</Grid>
    </DockPanel>
</Window>

Editor

 

I added a Toolbar with some dummy labels just to keep the learning curve going. You remove them without any risk.

What is happening here?

Some input controls handle command events on their own. Everything is built-in already. All you need to do is to provide the Buttons or MenuItems which call these commands. The elements even enable/disable themselves. We have two textboxes in the example. These commands are applied to the element that has the focus.
How can this be achieved? The element finds the window instance and then determines what element was focused previously. This only works for Toolbars and Menus UNLESS you set the CommandTarget property  manually.

Let’s add standard buttons now. You cannot see any effect when you press them. The buttons are even ghosted. To solve this we assign the names TextBox1 and TextBox2 and link the Button CommandTargets to these elements.

 

NotWorking

 

You can now cut or copy from TextBox1 and paste it into TextBox2.
 

<Window x:Class="DemoApp.MainWindow"
        xmlns="http://schemas.microsoft.com/winfx/2006/xaml/presentation"
        xmlns:x="http://schemas.microsoft.com/winfx/2006/xaml"
        Title="MainWindow" Height="400" Width="400">    
    <DockPanel LastChildFill="True" >
        <Menu DockPanel.Dock="Top">
            <MenuItem Header="_Edit">
                <MenuItem Command="{x:Static ApplicationCommands.Cut}" CommandParameter="Cut"/>
                <MenuItem Command="{x:Static ApplicationCommands.Copy}" CommandParameter="Copy"/>
                <MenuItem Command="{x:Static ApplicationCommands.Paste}" CommandParameter="Paste"/>
            </MenuItem>
        </Menu>     

        <ToolBarTray Background="Gray" DockPanel.Dock="Top">
            <ToolBar Band="0" BandIndex="0" >
                <Button Command="{x:Static ApplicationCommands.Cut}" Content="Cut" />
                <Button Command="{x:Static ApplicationCommands.Copy}" Content="Copy" />
                <Button Command="{x:Static ApplicationCommands.Paste}" Content="Paste" />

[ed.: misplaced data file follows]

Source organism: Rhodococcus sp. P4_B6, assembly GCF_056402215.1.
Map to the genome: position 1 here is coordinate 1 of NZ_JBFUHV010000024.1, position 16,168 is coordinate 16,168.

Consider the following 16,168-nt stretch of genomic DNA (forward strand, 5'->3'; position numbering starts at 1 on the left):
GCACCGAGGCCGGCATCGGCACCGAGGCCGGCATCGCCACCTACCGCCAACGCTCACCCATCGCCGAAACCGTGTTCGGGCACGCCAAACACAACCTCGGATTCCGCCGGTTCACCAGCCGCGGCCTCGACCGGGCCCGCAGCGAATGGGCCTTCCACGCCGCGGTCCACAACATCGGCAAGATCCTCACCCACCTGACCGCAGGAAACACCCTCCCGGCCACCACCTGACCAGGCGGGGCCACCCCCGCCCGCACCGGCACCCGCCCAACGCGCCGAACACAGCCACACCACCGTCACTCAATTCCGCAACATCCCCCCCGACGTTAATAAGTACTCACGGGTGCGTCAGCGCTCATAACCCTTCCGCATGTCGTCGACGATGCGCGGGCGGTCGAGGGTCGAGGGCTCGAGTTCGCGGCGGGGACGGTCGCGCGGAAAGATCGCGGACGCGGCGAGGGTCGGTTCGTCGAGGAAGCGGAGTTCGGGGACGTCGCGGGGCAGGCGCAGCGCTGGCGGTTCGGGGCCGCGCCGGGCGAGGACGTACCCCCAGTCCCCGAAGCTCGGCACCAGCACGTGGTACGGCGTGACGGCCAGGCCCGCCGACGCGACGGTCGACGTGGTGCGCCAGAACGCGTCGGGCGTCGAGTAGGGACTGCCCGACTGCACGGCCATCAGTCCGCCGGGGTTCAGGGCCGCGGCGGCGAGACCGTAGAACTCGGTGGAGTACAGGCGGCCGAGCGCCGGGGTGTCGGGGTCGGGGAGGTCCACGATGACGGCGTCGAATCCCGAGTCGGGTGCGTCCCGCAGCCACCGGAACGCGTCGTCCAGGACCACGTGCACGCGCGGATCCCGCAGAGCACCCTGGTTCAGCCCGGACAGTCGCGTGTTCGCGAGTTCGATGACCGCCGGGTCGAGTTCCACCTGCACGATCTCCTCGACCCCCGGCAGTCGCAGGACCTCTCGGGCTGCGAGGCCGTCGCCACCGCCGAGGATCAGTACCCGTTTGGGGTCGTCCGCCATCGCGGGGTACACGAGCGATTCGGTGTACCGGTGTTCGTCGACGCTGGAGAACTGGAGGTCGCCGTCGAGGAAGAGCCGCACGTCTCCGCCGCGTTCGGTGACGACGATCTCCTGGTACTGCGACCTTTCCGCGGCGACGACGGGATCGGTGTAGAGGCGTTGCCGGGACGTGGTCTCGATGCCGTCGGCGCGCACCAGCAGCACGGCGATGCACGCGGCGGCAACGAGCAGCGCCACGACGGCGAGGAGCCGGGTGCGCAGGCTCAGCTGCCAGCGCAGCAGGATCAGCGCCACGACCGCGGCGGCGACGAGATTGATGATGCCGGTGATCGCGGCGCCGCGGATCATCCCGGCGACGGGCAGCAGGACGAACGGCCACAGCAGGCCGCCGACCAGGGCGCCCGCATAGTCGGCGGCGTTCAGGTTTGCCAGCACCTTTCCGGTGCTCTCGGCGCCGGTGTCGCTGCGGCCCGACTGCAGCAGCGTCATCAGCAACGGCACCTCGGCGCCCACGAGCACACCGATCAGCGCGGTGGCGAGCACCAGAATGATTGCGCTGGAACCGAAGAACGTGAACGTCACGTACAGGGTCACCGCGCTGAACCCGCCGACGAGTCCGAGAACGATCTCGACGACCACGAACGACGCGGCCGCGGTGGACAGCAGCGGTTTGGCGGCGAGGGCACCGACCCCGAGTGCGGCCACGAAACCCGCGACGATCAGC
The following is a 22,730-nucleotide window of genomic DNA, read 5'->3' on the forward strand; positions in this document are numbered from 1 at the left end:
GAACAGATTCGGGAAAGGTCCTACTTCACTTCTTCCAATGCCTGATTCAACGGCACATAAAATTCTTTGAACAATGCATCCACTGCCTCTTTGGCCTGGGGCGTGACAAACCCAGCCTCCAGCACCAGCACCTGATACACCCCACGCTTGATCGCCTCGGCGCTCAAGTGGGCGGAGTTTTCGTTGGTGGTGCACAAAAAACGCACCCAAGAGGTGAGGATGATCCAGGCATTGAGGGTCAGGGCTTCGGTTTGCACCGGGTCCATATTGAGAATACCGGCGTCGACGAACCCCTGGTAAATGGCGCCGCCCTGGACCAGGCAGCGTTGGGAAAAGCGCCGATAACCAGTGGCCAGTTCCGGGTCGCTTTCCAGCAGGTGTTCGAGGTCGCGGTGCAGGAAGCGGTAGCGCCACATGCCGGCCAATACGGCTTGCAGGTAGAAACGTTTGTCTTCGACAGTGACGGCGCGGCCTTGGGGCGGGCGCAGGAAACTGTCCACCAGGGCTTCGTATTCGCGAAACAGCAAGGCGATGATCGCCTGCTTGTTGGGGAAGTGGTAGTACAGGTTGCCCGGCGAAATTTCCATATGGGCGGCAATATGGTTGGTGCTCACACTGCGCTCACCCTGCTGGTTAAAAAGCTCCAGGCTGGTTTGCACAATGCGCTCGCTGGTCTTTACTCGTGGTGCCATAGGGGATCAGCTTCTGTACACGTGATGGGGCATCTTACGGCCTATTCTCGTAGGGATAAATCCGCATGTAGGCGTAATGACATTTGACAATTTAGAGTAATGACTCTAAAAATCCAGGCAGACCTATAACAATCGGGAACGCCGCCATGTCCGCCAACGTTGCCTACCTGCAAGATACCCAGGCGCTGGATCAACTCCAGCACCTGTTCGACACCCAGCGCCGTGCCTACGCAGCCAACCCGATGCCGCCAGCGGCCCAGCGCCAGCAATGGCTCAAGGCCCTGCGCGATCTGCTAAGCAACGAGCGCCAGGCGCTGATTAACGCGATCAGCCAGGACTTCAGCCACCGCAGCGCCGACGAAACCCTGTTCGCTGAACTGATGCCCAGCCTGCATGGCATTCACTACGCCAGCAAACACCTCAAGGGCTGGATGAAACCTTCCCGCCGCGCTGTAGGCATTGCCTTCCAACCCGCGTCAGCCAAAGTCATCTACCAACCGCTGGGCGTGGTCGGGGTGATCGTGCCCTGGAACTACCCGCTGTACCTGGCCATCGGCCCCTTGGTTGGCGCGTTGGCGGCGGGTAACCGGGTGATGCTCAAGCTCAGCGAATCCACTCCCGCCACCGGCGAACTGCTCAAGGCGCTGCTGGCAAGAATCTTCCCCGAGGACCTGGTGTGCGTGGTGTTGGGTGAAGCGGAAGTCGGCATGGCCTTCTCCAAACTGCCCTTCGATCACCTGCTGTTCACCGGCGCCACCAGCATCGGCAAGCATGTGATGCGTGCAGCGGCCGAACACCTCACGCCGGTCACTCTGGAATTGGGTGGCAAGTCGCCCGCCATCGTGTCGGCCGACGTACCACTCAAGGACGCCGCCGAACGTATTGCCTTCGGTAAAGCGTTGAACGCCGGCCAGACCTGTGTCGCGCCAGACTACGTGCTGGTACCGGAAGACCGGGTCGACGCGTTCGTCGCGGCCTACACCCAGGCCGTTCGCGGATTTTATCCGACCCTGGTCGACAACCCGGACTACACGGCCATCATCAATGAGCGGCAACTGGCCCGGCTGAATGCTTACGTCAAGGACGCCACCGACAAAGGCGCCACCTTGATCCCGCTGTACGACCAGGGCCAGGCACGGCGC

</ToolBar>
            <ToolBar Band="1" BandIndex="1">
                <ToolBarPanel Orientation="Vertical">
                    <Label Content="Dummy0" ToolBar.OverflowMode="AsNeeded" />
                    <Label Content="Dummy1" ToolBar.OverflowMode="AsNeeded" />
                    <Label Content="Dummy2" ToolBar.OverflowMode="AsNeeded" />
                </ToolBarPanel>
            </ToolBar>
        </ToolBarTray>
<!-- changed -->
        <StackPanel Orientation="Horizontal" DockPanel.Dock="Top">
            <Button Command="{x:Static ApplicationCommands.Cut}" CommandTarget="{Binding ElementName=TextBox1}" Content="Cut" />
            <Button Command="{x:Static ApplicationCommands.Copy}" CommandTarget="{Binding ElementName=TextBox1}" Content="Copy" />
            <Button Command="{x:Static ApplicationCommands.Paste}" CommandTarget="{Binding ElementName=TextBox2}"  Content="Paste" />
        </StackPanel>
        <Grid>
            <Grid.ColumnDefinitions>
                <ColumnDefinition />
                <ColumnDefinition Width="Auto"/>
                <ColumnDefinition />
            </Grid.ColumnDefinitions>
<!-- changed -->
            <TextBox Name="TextBox1" TextWrapping="Wrap" Width="Auto" Grid.Column="0" Grid.ColumnSpan="1" Margin="0" >It happened that a Fox caught its tail in a trap, and in struggling to release himself lost all of it but the stump. At first he was ashamed to show himself among his fellow foxes.</TextBox>
            <GridSplitter Grid.Column="1" VerticalAlignment="Stretch" HorizontalAlignment="Stretch" Margin="1,0,0,0" Width="3"/>
<!-- changed -->
            <TextBox Name="TextBox2" TextWrapping="Wrap" Width="Auto" Grid.Column="2" Grid.ColumnSpan="1" Margin="0" >But at last he determined to put a bolder face upon his misfortune, and summoned all the foxes to a general meeting to consider a proposal which he had to place before them.</TextBox>